How can you lose what you’ve never had?
About one in seven British couples are thought to experience problems with fertility in a typical year; and, in 2011 alone, more then 48000 British women underwent fertility treatment. The sheer scale of the issue is not generally acknowledged.
Inevitably, it is the success stories of IVF which attract media interest. But these are by no means completely representative. IVF can be a painful process and both the emotional and financial costs can be very high. The strain on a couple’s relationship can be tangible. And, whether she’s in a couple or not, the woman who undertakes IVF may find herself experiencing isolation, grief and depression. If one round of treatment fails, it may feel as if the easiest thing to do is simply to move on to the next round rather than face an overwhelming and disabling disappointment. With every round the stakes are higher.
So when does she stop? And what does she do when she does stop? This is a decision so momentous and potentially explosive that it can completely destroy a couple’s relationship if they cannot reach agreement on it; yet it is no easier a decision for a woman to make on her own.
Alternative routes to motherhood do exist of course, either in the form of adoption or via the implantation of a donor egg (although some will feel that this compromises their identity as a biological mother to a degree which they are not willing to accept). There can be a sense at this point that time is running out and that to take one option is to effectively close down another. Every rejected option may bring with it a further sense of loss.
The hardest decision of all is to wholly abandon the prospect of motherhood, and to begin to imagine a future without children of one’s own. At this point there will have been a tremendous investment of emotional energy and effort into a future in which happiness was utterly dependent on conceiving a child. To write that future off can feel as brutal and unimaginable a choice as abandoning the prospect of happiness itself.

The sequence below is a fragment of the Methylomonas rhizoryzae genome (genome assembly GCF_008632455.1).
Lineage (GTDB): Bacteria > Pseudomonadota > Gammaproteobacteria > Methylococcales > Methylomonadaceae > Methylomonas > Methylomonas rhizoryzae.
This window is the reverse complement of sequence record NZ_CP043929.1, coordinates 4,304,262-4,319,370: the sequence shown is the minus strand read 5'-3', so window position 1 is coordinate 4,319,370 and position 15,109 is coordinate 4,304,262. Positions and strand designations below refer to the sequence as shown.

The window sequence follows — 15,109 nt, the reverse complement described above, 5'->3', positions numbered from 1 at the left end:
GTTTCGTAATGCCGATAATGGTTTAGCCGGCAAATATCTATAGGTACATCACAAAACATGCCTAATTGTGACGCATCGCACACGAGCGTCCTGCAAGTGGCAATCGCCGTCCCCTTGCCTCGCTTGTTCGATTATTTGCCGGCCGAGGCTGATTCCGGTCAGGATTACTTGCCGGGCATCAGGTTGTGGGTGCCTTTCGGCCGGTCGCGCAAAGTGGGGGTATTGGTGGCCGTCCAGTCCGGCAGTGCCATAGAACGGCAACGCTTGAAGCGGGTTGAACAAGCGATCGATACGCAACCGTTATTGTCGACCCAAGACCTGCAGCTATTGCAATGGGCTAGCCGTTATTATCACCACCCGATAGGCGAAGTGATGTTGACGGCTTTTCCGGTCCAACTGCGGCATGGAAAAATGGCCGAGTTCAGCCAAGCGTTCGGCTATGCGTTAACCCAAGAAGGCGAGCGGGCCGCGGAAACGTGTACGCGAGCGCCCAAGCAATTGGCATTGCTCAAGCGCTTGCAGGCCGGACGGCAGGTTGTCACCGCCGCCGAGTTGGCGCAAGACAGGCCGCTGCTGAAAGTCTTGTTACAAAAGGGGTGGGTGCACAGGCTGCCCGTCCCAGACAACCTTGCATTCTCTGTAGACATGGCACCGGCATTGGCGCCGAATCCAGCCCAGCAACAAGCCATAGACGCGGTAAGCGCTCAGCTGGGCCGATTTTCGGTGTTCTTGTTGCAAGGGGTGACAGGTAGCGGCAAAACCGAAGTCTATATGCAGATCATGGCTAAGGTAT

How does it feel to face this new future, to struggle to accept it, and to restore any sense of meaning in life? Pain and a deep sense of loss are the inevitable human reactions. Whether a woman is experiencing this on her own, or in a couple, she will need to go through a grieving process before she can begin to adjust to the new reality.
However, new difficulties can make themselves felt at this stage. The loss that the grieving woman feels as such a raw and wounding pain may not even be understood or acknowledged as a loss by some of the people around her. The child that was taken from her only ever existed in her imagination and in the capacity for a mother’s love that she felt instinctively in her heart. How can you lose what you never really had?
Whether a woman arrives at this situation through abandoning IVF, or through a miscarriage, or through some other experience of childlessness, she may find that her friends and family just don’t know how to behave around her. It’s as if there was a taboo around the subject that deprives them of ready-made social responses. Even those that can recognise the significance of this strange and unfamiliar kind of loss, and can understand the emotional turmoil that results from it, may feel too uncomfortable to refer to it or to discuss it. Others may attempt to minimise the loss with unhelpful platitudes: ‘ Just relax…your turn will come…’.
It’s not hard to understand how a woman or a couple in these circumstances can feel isolated or unsupported. But social support is exactly what is required in this case. What is needed is affirmation that this loss is real. What is needed is for grief to be validated. Without that validation and acknowledgement people may begin to doubt whether they are entitled to grieve at all. And, sometimes, there can be nothing more important than the space to grieve. No matter how painful the feelings of grief may be, there can be no way out of grief without the opportunity to experience those feelings. Looking emotional pain in the face can be the first step in diminishing the power that it has over one’s life.
These are some of the reasons that women are increasingly prepared to consider the potential that individual counselling or group work can offer for the safe expression of deep and painful emotions, and for exploring feelings of grief and unacknowledged loss.
It may work for you or it may not. But remember: a future without children doesn’t have to mean a life without a future.
Counselling Directory is not responsible for the articles published by members. The views expressed are those of the member who wrote the article.